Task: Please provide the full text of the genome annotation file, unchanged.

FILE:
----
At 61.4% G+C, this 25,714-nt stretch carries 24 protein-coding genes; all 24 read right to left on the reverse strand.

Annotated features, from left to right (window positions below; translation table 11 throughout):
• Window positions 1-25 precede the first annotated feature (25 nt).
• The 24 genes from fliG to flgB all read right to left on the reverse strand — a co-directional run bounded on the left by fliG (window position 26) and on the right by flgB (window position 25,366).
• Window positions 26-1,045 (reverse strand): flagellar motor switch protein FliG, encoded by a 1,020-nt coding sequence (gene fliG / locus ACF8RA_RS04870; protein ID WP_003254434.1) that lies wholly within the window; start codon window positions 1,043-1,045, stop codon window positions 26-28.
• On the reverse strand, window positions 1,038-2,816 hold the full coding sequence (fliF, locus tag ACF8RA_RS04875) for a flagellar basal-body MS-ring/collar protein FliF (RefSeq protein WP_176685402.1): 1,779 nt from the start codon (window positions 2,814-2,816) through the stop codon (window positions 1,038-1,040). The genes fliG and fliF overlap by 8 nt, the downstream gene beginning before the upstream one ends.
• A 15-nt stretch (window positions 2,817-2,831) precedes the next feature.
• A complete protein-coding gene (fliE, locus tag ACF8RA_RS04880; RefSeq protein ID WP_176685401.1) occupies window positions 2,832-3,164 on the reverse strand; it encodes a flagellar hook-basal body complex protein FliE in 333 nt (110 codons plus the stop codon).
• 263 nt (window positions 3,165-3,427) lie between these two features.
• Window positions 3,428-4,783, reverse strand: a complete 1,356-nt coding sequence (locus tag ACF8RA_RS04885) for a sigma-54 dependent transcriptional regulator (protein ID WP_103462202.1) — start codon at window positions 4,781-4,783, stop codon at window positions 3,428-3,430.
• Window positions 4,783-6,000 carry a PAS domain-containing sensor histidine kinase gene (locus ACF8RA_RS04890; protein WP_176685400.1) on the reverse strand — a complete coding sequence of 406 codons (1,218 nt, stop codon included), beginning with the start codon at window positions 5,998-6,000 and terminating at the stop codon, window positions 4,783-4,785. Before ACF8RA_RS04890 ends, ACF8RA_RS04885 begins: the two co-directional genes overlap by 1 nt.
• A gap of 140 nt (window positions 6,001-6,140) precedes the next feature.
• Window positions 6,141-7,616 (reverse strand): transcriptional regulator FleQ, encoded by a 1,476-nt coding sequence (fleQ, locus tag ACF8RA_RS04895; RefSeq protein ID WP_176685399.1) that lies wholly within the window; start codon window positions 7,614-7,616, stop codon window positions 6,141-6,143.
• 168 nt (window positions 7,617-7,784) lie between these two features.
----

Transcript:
At 61.4% G+C, this 25,714-nt stretch carries 24 protein-coding genes; all 24 read right to left on the reverse strand.

Annotated features, from left to right (window positions below; translation table 11 throughout):
• Window positions 1-25 precede the first annotated feature (25 nt).
• The 24 genes from fliG to flgB all read right to left on the reverse strand — a co-directional run bounded on the left by fliG (window position 26) and on the right by flgB (window position 25,366).
• Window positions 26-1,045 (reverse strand): flagellar motor switch protein FliG, encoded by a 1,020-nt coding sequence (gene fliG / locus ACF8RA_RS04870; protein ID WP_003254434.1) that lies wholly within the window; start codon window positions 1,043-1,045, stop codon window positions 26-28.
• On the reverse strand, window positions 1,038-2,816 hold the full coding sequence (fliF, locus tag ACF8RA_RS04875) for a flagellar basal-body MS-ring/collar protein FliF (RefSeq protein WP_176685402.1): 1,779 nt from the start codon (window positions 2,814-2,816) through the stop codon (window positions 1,038-1,040). The genes fliG and fliF overlap by 8 nt, the downstream gene beginning before the upstream one ends.
• A 15-nt stretch (window positions 2,817-2,831) precedes the next feature.
• A complete protein-coding gene (fliE, locus tag ACF8RA_RS04880; RefSeq protein ID WP_176685401.1) occupies window positions 2,832-3,164 on the reverse strand; it encodes a flagellar hook-basal body complex protein FliE in 333 nt (110 codons plus the stop codon).
• 263 nt (window positions 3,165-3,427) lie between these two features.
• Window positions 3,428-4,783, reverse strand: a complete 1,356-nt coding sequence (locus tag ACF8RA_RS04885) for a sigma-54 dependent transcriptional regulator (protein ID WP_103462202.1) — start codon at window positions 4,781-4,783, stop codon at window positions 3,428-3,430.
• Window positions 4,783-6,000 carry a PAS domain-containing sensor histidine kinase gene (locus ACF8RA_RS04890; protein WP_176685400.1) on the reverse strand — a complete coding sequence of 406 codons (1,218 nt, stop codon included), beginning with the start codon at window positions 5,998-6,000 and terminating at the stop codon, window positions 4,783-4,785. Before ACF8RA_RS04890 ends, ACF8RA_RS04885 begins: the two co-directional genes overlap by 1 nt.
• A gap of 140 nt (window positions 6,001-6,140) precedes the next feature.
• Window positions 6,141-7,616 (reverse strand): transcriptional regulator FleQ, encoded by a 1,476-nt coding sequence (fleQ, locus tag ACF8RA_RS04895; RefSeq protein ID WP_176685399.1) that lies wholly within the window; start codon window positions 7,614-7,616, stop codon window positions 6,141-6,143.
• 168 nt (window positions 7,617-7,784) lie between these two features.